Back from another SEMA Show/Global Tire Expo, as are a supposed 140,000-plus other people in Las Vegas for the automotive world’s biggest week.
Word was that the combined SEMA-AAPEX world was up considerably from the year prior, good news coming on the back-end of a seemingly endless recession.
Colleagues over at AAPEX report that it was a packed house for the three-day run at the Sands Convention Center, and the general buzz was quite positive. Same can be said over at the Las Vegas Convention Center, though not all floor talk was cheery.
Most popular ask of the week was about the pending anti-dumping and countervailing duties faced by Chinese tire firms exporting consumer tires to the U.S. And the most popular answer was, “I just don’t know…it depends.” Usually that was met with a headshake of agreement, recognition that things were too murky and quirky and that, truly, every potential scenario did indeed depend on the numbers.
Which we won’t know fully until mid-January 2015…and even then appeals and court challenges could drag everything out.
The general off-the-record consensus seemed to be that a combined duty of 45% or under would be tolerable and do the least harm overall. It was agreeable, also off-the-record, that the bigger the number, the more likely and greater the market damage.
So the best official answer of the week really was, “It depends.”
Most expect pretty sharp duties, and manufacturers and marketers seem resigned to it. But how it unfolds is TBD. This story has been hard to pin down, which is why we have been hesitant to do anything in this space. Filings from various parties came irregularly, the content of which sometimes changed the tone of the story. “Experts” on both sides popped out of the woodwork to offer their musings, so time was expended trying to make sense (if there was any) from those word buffets. And the Department of Commerce’s schedule changed, which naturally led people to question the narrative (“Does this date change mean something???”).
It was interesting to learn how various companies are approaching the impending duties. One wants to increase business in the U.S., but most of its capacity is based in China. Another producer was loudly applauded for its plans to meet its U.S. demand from a plant outside of the PRC. Still others don’t seem a bit phased by it at all.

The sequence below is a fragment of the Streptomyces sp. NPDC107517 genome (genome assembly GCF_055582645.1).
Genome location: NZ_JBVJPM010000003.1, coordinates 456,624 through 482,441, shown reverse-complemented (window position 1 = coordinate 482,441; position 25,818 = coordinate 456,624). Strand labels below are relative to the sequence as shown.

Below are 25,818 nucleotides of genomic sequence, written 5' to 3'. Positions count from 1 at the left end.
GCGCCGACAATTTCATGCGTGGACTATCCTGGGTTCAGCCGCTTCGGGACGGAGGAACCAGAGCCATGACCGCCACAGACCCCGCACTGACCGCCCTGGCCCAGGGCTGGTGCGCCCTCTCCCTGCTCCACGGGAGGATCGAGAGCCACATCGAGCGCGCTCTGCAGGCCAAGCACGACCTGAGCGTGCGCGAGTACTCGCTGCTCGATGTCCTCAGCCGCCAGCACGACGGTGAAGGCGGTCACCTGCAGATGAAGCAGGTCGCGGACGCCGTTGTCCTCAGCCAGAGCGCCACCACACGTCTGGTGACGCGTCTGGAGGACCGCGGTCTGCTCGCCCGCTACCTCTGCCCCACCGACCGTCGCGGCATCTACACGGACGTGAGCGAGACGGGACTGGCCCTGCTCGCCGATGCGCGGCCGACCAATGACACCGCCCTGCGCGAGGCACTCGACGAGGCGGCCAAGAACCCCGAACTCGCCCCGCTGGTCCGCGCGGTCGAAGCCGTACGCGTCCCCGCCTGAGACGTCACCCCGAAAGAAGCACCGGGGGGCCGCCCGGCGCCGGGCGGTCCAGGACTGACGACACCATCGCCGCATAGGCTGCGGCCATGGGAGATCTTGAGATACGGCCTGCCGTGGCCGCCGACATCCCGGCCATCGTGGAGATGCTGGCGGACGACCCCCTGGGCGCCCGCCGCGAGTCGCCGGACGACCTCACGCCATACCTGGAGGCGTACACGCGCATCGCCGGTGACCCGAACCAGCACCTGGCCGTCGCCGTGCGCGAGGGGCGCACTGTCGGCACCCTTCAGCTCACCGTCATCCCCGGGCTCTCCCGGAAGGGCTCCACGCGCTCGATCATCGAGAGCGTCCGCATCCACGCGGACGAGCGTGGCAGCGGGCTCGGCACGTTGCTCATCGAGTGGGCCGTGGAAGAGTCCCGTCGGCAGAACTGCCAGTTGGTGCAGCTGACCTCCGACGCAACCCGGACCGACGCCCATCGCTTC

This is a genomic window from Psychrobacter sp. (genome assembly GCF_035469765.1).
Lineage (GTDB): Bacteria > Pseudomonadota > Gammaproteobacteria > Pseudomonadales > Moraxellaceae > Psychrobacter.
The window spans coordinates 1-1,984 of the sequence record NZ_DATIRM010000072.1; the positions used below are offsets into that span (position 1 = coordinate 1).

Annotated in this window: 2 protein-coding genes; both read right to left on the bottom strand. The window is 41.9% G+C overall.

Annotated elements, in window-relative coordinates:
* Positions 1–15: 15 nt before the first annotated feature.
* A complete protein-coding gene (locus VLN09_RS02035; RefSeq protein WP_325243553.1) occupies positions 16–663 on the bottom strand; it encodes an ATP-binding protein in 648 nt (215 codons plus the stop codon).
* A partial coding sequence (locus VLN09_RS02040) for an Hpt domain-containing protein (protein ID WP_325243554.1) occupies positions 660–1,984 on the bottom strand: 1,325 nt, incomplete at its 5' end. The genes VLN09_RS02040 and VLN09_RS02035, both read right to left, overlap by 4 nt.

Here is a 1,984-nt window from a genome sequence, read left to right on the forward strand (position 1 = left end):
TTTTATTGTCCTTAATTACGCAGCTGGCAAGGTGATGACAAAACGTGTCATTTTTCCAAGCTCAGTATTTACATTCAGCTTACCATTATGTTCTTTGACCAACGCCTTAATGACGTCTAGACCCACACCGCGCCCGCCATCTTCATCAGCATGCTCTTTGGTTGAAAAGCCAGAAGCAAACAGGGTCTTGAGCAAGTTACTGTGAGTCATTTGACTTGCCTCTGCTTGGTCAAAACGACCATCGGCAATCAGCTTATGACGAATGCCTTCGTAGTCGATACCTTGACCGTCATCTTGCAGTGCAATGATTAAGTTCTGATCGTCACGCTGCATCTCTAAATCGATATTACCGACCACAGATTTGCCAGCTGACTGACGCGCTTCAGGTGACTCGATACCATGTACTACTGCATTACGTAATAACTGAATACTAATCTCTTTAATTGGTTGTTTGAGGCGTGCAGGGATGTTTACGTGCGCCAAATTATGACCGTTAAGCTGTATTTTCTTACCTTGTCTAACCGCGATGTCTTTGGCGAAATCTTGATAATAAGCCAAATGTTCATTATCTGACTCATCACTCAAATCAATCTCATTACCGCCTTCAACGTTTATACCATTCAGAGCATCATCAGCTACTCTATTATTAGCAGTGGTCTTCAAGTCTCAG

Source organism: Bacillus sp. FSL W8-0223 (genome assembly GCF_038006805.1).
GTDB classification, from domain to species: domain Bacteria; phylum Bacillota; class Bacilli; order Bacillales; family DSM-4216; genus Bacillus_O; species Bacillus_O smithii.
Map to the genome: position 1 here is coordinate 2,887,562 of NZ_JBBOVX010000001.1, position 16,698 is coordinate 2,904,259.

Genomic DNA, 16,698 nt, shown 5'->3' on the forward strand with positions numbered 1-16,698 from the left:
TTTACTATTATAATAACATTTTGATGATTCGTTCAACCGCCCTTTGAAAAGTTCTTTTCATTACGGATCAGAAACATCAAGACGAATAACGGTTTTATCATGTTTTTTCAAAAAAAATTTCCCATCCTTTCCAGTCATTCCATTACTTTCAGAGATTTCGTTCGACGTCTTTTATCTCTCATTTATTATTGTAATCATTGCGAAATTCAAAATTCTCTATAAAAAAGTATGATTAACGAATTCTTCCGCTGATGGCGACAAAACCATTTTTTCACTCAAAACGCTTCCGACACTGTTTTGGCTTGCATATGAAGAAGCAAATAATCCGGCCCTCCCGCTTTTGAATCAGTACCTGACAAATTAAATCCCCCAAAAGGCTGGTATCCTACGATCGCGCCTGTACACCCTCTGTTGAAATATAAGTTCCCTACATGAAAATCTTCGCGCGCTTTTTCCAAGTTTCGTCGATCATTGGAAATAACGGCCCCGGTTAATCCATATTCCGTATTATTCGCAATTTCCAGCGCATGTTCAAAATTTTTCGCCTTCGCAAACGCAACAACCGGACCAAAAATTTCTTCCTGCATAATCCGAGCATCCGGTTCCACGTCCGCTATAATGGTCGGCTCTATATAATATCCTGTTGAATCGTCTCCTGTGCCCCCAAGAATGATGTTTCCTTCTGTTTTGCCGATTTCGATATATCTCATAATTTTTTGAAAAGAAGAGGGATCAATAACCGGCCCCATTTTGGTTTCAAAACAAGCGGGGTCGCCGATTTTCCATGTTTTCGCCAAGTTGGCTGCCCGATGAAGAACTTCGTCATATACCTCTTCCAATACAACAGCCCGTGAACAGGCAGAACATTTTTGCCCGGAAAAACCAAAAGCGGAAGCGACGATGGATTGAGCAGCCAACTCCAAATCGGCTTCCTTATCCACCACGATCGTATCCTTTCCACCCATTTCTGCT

No doubt, though, their U.S. futures are tied to “It depends.”
No SEMA Show goes by without some bitching about this or that. And 2014 was no different…except that it in some cases it was more pronounced.
Getting away from the LVCC has never been easy, but the SEMA folks seemed determined to make it harder, moving taxi and limo lines away from the LVCC to accommodate its “need” for more exhibit space. After being on their feet all day, exhausted showgoers and exhibitors were forced to hump it a couple of blocks only to be met with long taxi queues. Many cabbies complained that they didn’t know where to go to pick up show fares, and showgoers weren’t sure where to get cabs.
But that’s OK, because SEMA needed the additional space. Which proved to be a sore point with some GTE exhibitors who complained about the low floor traffic, feeling that the added exhibits outside were short-stopping attendees.
I don’t know what the real numbers were between the insiders and outsiders – no one does – but perception is always someone’s reality.
To me (at least) there was a rise in exhibitor complaints about neighboring booths and excess noise. And there was a documented incident where the wife and three-year-old child of an overseas customer were escorted completely out of the building. SEMA apparently has an age rule for attendees, making no allowance for business people who traveled from overseas and didn’t think they needed a babysitter. A little compassion and common sense can go a long way, SEMA. If you’re going to police something, I’m pretty sure beltless cargo shorts, halter tops and Daisy Dukes aren’t business dress.
Every year I hear a few exhibitors say, “Never again,” exasperated with the expense and headaches of exhibiting and not seeing a correlating benefit. A number of tiremakers are already on the sidelines and in no big hurry to return. There are, perhaps, a few more ready to join them.
And I know many tire dealers who come to Vegas once every few years; skipping a couple of shows is no big deal. Same thing warmed over, they feel, and other than catching up with a few friends there see no compelling reason to make more regular visits.
Exhibitors and attendees must make their own attendance decisions based on what they need to accomplish. There are a lot of other customer-contact options – and competing events – out there.
Associations and show planners need to remember that it should always be about the guests. They pay the freight, so there has to be more value than “you have to be there.”
It is up to attendees and exhibitors to control their reality. If you think things should be better, then actively seek change. Don’t just drop-n-dash a complaint note; get to the right people with your concerns and get involved with a fix.
Supposedly it’s your show, and there is no show without you.